Or why American "conservative" (lack of) thought is as fake as GOP's "conservatism". OK, let me "come out of the closet" immediately. Learning anything from Edmund Burke, a holy of the holiest, a designated person of worship for American "conservatives" makes as much sense as applying lessons of Peloponnese Wars to netcetric warfare and resolving targeting issues for stand-off weapons in dense ECM environment. Sounds funny, but that is exactly what they ("conservatives") promote as a foundation for their neoliberal economic agenda which is in the foundation of the America's decline. The American Conservative decides to pull the owl over the globe and comes up with a contrived piece on a new book about Edmund Burke, trying to show how it is "relevant" today. Sure, the guy who lived in 18th century knew all about it. The author of the piece writes:
Evidence such as this demonstrates that in Burke, we do not find ourselves dealing with a market fundamentalist of the Reaganite variety, much less a Malthusian or Randian devotee of the iron laws of supply and demand. After all, Collins notes, Burke frequently violated these laws through his numerous acts of charity to friends and tenants, and insisted that public laissez-faire must be complemented by strong obligations of private charity.
No shit, pardon my French. I wonder how Burke would resolve the issue of automation and, inevitable, removal of the labor force from the most productive and, by implication, well-paid industries. You know, those damn 18th century Anglo-Irish robots and Computer Numerical Control machining centers. They influenced Burke so much when he was writing about markets. The next pearl is this:
Burke has a great deal to offer to conservative political economy today. Most crucially, Burke recognized that the virtues of free markets rest upon an underlying foundation of traditional order and virtue, without which markets will grind to a halt or run off the tracks. Commerce depends on manners, and manners depend on religion, custom, tradition, and good laws. As he wrote in the Reflections: “Even commerce, and trade, and manufacture, the gods of our economical politicians, are themselves perhaps but creatures; are themselves but effects which, as first causes, we choose to worship. They certainly grew under the same shade in which learning flourished. They too may decay with their natural protecting principles” (quoted on 490).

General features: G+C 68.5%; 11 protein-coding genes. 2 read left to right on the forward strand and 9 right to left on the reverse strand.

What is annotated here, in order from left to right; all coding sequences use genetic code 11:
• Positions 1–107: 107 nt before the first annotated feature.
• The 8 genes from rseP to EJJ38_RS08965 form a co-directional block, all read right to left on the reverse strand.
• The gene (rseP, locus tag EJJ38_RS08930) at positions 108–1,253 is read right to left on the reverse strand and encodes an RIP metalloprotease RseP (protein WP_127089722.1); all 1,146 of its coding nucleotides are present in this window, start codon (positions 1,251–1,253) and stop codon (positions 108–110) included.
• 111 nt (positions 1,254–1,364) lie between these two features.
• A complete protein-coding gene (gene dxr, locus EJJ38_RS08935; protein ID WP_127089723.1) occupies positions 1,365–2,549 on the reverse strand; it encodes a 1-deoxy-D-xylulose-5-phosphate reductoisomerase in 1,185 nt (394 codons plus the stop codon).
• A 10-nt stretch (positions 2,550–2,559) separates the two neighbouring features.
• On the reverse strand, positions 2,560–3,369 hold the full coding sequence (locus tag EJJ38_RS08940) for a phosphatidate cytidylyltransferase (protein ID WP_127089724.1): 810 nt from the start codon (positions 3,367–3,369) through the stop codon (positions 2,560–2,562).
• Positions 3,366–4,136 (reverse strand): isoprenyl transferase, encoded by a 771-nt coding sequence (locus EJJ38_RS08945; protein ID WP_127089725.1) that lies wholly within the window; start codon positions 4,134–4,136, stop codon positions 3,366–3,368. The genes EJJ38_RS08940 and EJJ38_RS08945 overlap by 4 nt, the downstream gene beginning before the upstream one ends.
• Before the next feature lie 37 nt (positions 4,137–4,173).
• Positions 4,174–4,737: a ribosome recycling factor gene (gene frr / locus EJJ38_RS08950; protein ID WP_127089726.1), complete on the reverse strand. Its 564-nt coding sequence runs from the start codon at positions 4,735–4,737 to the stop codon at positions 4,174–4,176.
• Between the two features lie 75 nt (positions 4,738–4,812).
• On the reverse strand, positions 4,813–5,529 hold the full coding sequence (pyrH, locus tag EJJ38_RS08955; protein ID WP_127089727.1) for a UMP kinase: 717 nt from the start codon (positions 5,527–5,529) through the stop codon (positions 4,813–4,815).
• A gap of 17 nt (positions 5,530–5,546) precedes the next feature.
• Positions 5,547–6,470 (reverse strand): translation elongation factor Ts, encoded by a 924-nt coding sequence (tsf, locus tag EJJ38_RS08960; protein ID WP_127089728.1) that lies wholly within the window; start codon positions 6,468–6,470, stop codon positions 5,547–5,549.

Really? And what is this "conservative political economy"? What is this, is there a "conservative" physics (I know there is a liberal one) or mathematics? Don't these contemporary "conservative" people learn a simple fact that American "conservative" political economy is nothing more than a free trade fundamentalism and laissez-faire which work in the 21st century as effectively as Burke's platitudes about "good laws" and preaching of good morals and "virtues." The surrealism of constant, in fact nauseating, references to some Whig guy who lived in England in 18th century by American "conservatives" is preposterous and it is not surprising that TAC article arrives to this conclusion.
A true conservative, then, must learn how to cherish the offspring—free markets—without allowing it to devour the mother—traditional virtues.
Yes, and I am Mother Theresa and all my life I fight for everything good, against everything bad. No, this is not a definition of conservatism--it is a definition of pretentious Mammon worshipers covering their greed with a fig leaf of absolution every Sunday morning at church. REAL conservatism is an obverse side of sober nationalism, which sees its primary purpose in preservation of the nation and promoting its well-being by formulating a framework of true national interests--a task no American "conservative" is capable to perform. As I said--they are afraid to give definition to a nation, American nation that is, and face consequences for standing their ground on this fundamental issue. Thumping Bible or Torah over the heads of others and trying to convince them that this is a virtue is not conservatism.
Conservatism starts with a question of "what is good for my people", not class, not stockholders but people, as a whole. How this good is defined in economic terms is a completely different matter, which has nothing to do with American conservatives' sellout to Wall Street and stripping America of her remaining economic livelihood, granted, preaching on the way "traditional virtues". Ah, yes, in conclusion--there is no such thing as "free markets". Never existed. But I am sure Edmund Burke also expressed his opinions on this matter, including modern geopolitics defined by immense destructive power of modern nuclear and conventional weaponry and constellations of satellites. As for charity--any chance I can get some donations from Bill Gates, personally? I need a Ferrari to fill my life with meaning. While at it, I will not be against a nice second home in Hawaii./s